1. Health
Send to a Friend via Email

Discuss in my forum

Nancy Schimelpfening

Bullying Linked to Family Violence

By May 13, 2011

Follow me on:

Bullying appears to be connected to several factors, including family violence, alcohol and drug use and increased suicidal tendencies, according to the results obtained from the 2009 Massachusetts Youth Health Survey, which was released on April 22, 2011.

During a single class period, students at 138 middle schools and high schools were surveyed about their experiences with bullying, either as victims, bullies or both (classified as bully-victims).

The most outstanding finding, according Dr. Robert Sege, chief of ambulatory pediatrics at Boston Medical Center, was how often bullies and bully-victims had been exposed to domestic violence. In the survey, 23% of bully-victims in middle school and 20% of high school bully-victims reported having been physically hurt by a family member during the past year. In addition, 19% of middle school bullies and 14% of high school bullies had been subjected to familial violence, compared to 14% of middle school victims and 13% of high school victims.

The researchers also found that 25% of middle school bully-victims reported having seriously considered suicide within the past year, compared to 16% of bullies and 12% of victims. For high school students, the numbers were 23%, 13% and 20% respectively. Among middle school students, 5% of victims,11% of bullies and 17% of bully-victims actually attempted suicide. On the high school levels, 10% of victims, 6% of bullies and 11% of bully-victims attempted suicide.

In addition, 41% of middle school bully-victims and 29% of high school bully-victims reported self-harming without an intent to commit suicide.

According Dr. Carl Bell, president and CEO of the Community Mental Health Council and Foundation of Chicago, any effective program against bullying must have actively involved adults. "Children [and] teenagers are all gasoline, no brakes, and no steering wheel," he said. "They need adults around to be the brakes and the steering wheel."

While parents and teachers are often the first to become aware of bullying, Dr. Sege noted that pediatricians can also play a role in recognizing bullying. Physical injuries and symptoms of ADHD where none previously existed could be signs of bullying, he said.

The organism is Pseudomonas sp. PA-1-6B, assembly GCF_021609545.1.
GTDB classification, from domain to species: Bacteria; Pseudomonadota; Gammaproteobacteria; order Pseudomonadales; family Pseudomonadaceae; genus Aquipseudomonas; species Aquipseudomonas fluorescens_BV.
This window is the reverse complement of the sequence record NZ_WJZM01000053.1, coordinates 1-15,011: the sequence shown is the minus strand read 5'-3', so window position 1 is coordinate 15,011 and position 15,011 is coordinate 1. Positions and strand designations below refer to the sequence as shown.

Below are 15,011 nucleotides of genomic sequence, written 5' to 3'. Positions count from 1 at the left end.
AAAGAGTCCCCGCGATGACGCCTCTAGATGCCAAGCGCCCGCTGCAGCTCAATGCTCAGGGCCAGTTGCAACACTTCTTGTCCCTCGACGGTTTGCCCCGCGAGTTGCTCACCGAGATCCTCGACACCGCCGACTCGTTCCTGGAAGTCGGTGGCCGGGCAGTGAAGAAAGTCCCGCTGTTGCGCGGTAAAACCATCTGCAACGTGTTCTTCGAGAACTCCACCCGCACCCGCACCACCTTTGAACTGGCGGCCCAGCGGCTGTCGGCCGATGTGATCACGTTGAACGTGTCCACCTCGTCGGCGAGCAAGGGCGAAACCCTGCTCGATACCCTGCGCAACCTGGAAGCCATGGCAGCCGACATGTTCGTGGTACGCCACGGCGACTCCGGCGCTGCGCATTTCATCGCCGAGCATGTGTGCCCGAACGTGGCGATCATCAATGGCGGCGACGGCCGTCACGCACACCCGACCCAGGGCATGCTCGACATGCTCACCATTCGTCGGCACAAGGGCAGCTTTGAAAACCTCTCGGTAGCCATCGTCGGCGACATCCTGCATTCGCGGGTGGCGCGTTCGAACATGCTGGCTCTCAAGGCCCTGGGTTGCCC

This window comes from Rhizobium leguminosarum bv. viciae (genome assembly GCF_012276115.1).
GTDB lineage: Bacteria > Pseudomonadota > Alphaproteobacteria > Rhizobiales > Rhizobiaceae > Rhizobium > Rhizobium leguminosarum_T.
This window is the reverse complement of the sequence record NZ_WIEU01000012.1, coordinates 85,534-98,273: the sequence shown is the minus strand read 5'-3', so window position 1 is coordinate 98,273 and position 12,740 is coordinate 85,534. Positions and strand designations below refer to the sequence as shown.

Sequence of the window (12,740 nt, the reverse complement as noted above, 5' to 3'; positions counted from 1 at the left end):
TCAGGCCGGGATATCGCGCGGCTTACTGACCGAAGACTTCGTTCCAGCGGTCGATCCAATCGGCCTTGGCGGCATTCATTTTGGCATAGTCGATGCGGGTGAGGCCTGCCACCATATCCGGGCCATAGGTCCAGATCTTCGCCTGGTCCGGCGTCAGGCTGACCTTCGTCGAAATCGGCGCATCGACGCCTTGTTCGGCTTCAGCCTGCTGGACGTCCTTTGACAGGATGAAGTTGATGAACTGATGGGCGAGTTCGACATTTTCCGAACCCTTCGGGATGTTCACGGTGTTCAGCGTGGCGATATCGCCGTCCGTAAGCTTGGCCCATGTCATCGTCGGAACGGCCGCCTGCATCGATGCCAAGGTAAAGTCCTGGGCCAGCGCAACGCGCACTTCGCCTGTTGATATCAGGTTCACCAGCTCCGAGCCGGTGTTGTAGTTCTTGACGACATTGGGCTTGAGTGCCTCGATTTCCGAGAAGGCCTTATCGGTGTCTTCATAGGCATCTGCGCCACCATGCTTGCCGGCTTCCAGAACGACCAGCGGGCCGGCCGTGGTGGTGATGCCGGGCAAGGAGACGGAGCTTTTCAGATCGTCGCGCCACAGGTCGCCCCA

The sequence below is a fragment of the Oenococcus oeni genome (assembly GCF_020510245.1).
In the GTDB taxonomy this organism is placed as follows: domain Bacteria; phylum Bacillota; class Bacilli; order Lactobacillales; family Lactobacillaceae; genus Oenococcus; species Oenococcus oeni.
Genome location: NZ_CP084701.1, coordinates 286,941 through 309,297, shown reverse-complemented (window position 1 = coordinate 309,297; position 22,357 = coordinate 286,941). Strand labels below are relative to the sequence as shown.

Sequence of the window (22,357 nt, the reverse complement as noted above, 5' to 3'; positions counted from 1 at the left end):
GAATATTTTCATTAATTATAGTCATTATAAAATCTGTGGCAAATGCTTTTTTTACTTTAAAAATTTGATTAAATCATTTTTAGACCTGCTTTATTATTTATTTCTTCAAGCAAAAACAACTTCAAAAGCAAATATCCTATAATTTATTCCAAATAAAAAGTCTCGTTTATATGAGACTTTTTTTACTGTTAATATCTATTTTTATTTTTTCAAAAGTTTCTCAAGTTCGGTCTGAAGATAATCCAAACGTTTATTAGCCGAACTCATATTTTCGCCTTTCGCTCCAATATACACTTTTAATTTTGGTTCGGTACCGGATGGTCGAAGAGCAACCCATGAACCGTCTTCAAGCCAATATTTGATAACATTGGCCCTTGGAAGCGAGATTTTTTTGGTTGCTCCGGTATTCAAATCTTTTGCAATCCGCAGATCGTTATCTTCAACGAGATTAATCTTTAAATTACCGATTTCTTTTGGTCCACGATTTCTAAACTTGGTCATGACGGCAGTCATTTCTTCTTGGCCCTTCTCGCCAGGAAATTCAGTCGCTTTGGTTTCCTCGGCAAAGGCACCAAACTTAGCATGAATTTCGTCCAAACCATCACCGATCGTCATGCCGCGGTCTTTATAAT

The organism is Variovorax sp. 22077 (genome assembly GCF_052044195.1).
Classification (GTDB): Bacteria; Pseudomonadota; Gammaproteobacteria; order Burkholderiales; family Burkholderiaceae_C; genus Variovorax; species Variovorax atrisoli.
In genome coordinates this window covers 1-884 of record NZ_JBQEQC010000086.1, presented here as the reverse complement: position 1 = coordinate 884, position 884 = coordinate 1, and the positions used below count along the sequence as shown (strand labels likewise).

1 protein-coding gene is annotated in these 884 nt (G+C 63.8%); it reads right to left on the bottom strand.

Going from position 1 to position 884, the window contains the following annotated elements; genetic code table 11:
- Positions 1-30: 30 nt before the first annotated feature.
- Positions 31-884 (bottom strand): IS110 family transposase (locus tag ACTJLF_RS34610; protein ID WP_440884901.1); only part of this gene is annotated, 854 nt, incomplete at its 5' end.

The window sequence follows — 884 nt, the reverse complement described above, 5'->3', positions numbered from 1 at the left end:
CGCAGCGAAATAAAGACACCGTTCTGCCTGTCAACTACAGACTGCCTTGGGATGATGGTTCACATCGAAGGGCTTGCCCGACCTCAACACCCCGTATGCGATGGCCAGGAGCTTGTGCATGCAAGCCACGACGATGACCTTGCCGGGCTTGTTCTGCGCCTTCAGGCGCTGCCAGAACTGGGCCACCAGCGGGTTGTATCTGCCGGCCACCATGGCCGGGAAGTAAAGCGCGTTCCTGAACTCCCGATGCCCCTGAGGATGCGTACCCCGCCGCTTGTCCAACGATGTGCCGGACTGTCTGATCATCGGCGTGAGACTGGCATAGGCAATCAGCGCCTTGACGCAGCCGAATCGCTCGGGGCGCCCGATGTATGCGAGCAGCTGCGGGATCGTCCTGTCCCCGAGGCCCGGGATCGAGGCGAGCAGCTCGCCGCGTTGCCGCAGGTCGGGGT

May 25, 2011 at 10:40 pm
(1) Cindy F. says:

Learning to be a bully starts so very early in life.

Children Learn What They Live
By Dorothy Law Nolte, Ph.D.

If children live with criticism, they learn to condemn.
If children live with hostility, they learn to fight.
If children live with fear, they learn to be apprehensive.
If children live with pity, they learn to feel sorry for themselves.
If children live with ridicule, they learn to feel shy.
If children live with jealousy, they learn to feel envy.
If children live with shame, they learn to feel guilty.
If children live with encouragement, they learn confidence.
If children live with tolerance, they learn patience.
If children live with praise, they learn appreciation.
If children live with acceptance, they learn to love.
If children live with approval, they learn to like themselves.
If children live with recognition, they learn it is good to have a goal.
If children live with sharing, they learn generosity.
If children live with honesty, they learn truthfulness.
If children live with fairness, they learn justice.
If children live with kindness and consideration, they learn respect.
If children live with security, they learn to have faith in themselves and in those about them.
If children live with friendliness, they learn the world is a nice place in which to live.
Copyright 1972 by Dorothy Law Nolte

Leave a Comment

Line and paragraph breaks are automatic. Some HTML allowed: <a href="" title="">, <b>, <i>, <strike>
Top Related Searches
  • family violence
  • ©2014 About.com. All rights reserved.

    We comply with the HONcode standard
    for trustworthy health
    information: verify here.